Empowering Mastery: the golden key to sustained engagement


In a few short weeks, we’ll make our annual pilgrimage to CAZ – aka Cazadero Family Performing Arts Camp . We’ll camp among the redwoods, play music in the open air, line up at the dining hall for delicious organic meals, and connect with other musical/artsy families. For us, it’s heaven – the place that brings out our best selves.

Character Transformation is Compelling

One of the many things I love about CAZ  is watching kids grow into young adults – and campers grow into staffers. At CAZ, mastery opens up new opportunitiess for leadership and impact. My friend Sarah, for example, started as a camper and fellow Mom.  Now she teaches a popular mosaic arts class.

Like all well-run summer camps, there are many ways to “go behind the curtain” and contribute to creating the camp experience.  At CAZ, campers who have a musical or artistic gift – like Sarah – often morph into teachers, staff and volunteers. Last year, after attending for 6 years, I had my musical level-up moment; my Jazz Ensemble teacher, Larry, asked me to “sit in” on his morning Hip Hop class to provide a steady, strong beat. I was happy to do it – ’cause it meant he was bringing me behind the curtain, and counting on me as a fellow musician.

For those who’ve earned it, there’s nothing more motivating than a new, challenging role to play.

Mastery is Intrinsically Motivating


Mastery is the often-overlooked and misunderstood stage of the Player Journey. To master something, you need to learn, practice, and build up your skills and competence. Mastery involves effort and self-transformation; that’s what makes it compelling and meaningful.

We know from Self-Determination Theory (and our own experience) that competence and mastery are deeply, intrinsically rewarding. We also know that games can tap into our deep desire to FEEL ourselves getting better at something. Games give us a restricted playground – a microworld – where we can immerse ourselves, learn the boundaries, master the rules and visibly improve our skills.

A good game has the power to make us feel smart and competent, even when our world is falling apart. In contrast to the ups and downs of real life, the right game can reliably reward us for focused effort.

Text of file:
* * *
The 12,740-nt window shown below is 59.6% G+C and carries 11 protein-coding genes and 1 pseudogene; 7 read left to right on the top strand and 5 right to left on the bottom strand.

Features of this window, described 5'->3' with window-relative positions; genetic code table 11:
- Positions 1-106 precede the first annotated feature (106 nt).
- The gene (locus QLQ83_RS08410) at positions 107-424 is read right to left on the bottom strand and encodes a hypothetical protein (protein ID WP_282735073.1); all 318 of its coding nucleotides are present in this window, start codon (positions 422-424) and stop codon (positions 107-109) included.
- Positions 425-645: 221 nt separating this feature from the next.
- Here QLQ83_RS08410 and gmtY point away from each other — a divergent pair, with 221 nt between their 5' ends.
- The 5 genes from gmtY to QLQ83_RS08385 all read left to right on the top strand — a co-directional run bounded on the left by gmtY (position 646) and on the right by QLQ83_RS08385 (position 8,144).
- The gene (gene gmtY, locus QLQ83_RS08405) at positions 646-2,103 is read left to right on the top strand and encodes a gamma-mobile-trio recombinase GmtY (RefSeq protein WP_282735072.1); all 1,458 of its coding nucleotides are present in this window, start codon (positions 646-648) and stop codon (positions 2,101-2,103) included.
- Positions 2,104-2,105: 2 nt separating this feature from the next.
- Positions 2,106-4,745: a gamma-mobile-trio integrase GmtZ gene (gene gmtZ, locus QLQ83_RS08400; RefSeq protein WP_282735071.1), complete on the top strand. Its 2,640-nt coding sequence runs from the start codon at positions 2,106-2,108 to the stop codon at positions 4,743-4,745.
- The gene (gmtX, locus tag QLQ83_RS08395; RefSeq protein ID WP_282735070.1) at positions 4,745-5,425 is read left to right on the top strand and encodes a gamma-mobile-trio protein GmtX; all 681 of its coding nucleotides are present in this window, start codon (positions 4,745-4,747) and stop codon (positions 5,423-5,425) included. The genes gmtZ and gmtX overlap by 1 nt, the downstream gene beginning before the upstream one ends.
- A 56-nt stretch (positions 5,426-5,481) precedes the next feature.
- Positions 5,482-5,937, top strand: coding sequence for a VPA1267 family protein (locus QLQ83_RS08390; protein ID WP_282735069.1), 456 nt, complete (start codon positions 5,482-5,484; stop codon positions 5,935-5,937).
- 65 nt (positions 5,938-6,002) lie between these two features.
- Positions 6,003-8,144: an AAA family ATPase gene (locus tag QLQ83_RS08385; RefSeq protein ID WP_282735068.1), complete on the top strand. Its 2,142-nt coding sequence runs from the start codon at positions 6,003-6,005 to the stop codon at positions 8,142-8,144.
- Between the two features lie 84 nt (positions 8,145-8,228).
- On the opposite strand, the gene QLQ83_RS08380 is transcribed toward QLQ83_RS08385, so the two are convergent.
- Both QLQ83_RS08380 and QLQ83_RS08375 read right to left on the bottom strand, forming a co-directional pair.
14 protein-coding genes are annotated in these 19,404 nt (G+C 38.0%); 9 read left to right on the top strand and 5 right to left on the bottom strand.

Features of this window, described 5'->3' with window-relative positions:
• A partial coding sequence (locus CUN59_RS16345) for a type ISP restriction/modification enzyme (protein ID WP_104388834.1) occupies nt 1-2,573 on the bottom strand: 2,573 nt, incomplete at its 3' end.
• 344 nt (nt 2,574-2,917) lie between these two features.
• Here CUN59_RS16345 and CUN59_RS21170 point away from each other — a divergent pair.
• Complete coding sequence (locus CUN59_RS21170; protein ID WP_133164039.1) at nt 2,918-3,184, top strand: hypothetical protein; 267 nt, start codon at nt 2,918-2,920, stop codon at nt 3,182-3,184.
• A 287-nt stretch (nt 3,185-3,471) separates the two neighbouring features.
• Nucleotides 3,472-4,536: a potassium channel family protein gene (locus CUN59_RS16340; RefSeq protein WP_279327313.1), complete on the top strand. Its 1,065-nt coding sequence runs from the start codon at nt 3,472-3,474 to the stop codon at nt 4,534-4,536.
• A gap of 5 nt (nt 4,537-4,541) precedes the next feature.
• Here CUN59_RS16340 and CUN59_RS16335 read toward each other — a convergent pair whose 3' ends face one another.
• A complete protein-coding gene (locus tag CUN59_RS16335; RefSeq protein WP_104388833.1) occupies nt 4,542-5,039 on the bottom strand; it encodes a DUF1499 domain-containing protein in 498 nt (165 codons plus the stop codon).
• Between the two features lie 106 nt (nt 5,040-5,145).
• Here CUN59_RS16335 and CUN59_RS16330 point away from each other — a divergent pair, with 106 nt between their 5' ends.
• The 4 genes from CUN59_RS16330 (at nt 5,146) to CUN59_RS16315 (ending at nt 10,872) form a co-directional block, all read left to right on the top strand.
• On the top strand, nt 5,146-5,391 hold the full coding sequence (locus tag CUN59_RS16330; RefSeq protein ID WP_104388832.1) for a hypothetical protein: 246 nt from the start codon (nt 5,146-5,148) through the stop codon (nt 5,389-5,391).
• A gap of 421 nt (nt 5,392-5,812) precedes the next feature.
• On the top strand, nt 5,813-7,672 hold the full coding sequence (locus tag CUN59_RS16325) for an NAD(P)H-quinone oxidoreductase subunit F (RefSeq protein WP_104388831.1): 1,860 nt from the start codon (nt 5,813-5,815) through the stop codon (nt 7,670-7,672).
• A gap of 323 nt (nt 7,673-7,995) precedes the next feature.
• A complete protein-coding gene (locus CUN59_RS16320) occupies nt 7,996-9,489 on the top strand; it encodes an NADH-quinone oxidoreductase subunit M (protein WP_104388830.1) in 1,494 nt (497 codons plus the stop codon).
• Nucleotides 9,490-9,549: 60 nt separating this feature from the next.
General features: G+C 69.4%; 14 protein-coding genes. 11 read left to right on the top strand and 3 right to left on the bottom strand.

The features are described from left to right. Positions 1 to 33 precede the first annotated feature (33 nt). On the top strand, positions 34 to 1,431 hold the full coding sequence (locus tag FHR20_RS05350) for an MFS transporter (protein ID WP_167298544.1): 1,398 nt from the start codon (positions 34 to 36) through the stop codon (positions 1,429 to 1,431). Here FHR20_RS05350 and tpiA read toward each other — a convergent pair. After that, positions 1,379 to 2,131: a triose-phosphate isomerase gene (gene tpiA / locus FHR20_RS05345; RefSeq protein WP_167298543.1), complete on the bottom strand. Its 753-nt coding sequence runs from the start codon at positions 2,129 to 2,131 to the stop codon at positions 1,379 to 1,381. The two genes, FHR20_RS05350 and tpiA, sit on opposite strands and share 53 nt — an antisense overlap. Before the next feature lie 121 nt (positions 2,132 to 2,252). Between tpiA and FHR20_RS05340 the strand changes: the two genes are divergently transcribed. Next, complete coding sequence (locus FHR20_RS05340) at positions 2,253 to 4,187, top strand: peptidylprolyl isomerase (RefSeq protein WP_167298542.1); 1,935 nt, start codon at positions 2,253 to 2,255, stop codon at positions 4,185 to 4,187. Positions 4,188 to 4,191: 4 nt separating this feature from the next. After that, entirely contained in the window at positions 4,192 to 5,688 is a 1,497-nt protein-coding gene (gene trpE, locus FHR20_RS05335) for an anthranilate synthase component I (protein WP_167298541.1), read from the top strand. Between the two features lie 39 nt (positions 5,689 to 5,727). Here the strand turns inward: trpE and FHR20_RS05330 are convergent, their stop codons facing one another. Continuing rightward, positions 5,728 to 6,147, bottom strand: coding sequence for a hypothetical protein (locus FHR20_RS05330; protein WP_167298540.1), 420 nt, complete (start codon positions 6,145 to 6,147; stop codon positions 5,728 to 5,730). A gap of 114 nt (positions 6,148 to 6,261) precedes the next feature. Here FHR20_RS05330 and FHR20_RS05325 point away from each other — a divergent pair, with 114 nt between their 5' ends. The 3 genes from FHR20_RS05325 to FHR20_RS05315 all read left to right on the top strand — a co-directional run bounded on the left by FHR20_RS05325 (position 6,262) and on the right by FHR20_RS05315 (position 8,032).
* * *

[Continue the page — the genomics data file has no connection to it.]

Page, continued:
Mastery > Progress

WOW2Many non-game designers understand this basic idea – and eagerly adopt points, badges, leaderboards, and ratings systems to track and reward progress. They soon learn what every game designer knows: numbers alone don’t confer meaning. You need context, challenge and personal transformation to create an compelling, effective Mastery system.

Consider World of Warcraft (WOW) a 10-year-old MMO that brought in over $1B in revenue last year. The motivational power of WOW’s progression system isn’t embodied in the points, levels and milestones;  those are scaffolding, like the framing of a house. WOW is compelling because of the story you tell yourself – and the skills and relationships you develop – and you gain new powers and take on new roles and challenges in Azeroth.

For those who’ve earned it, there’s nothing more motivating – and more character-revealing – than a new, challenging role to play.

Enter the Elder Game

Due to the nature of their work, game designers have evolved many different ways to keep players engaged for extended periods of time. One familiar tactic is replayability. Well-designed board games like Go, Chess, Checkers, Settlers of Catan, D&D, and even CandyLand are crafted to be highly replayable. The game has a clear ending and outcome – and often comes with the mutual expectation that there’ll be a friendly re-match in the near future

Contrast that with online social gameworlds like MMOs, where there’s no “game over” moment – the game continues as long as the player remains entertained and engaged.  To keep their most dedicated players happy, MMOs evolved the concept of an Elder Game specifically for players who have “mastered the grind” AKA the core habit loop, and now find that levelling up is no longer a  compelling goal.

Your Best Players Want Challenge and Impact

In sports, gaming, politics, or any passionate hobby,  dedicated players need new goals and challenges to keep them fully engaged.  In a skill-based activity, the player’s abilities are transformed over time. If you can figure out how to  unlock new opportunities to leverage those abilities, you’ll have a powerful tool for keeping your most passionate customers engaged.

In my next post, we’ll dive deeper into Elder Game design, and learn 5 power-tips for designing an engaging, high-leverage role for your most dedicated players.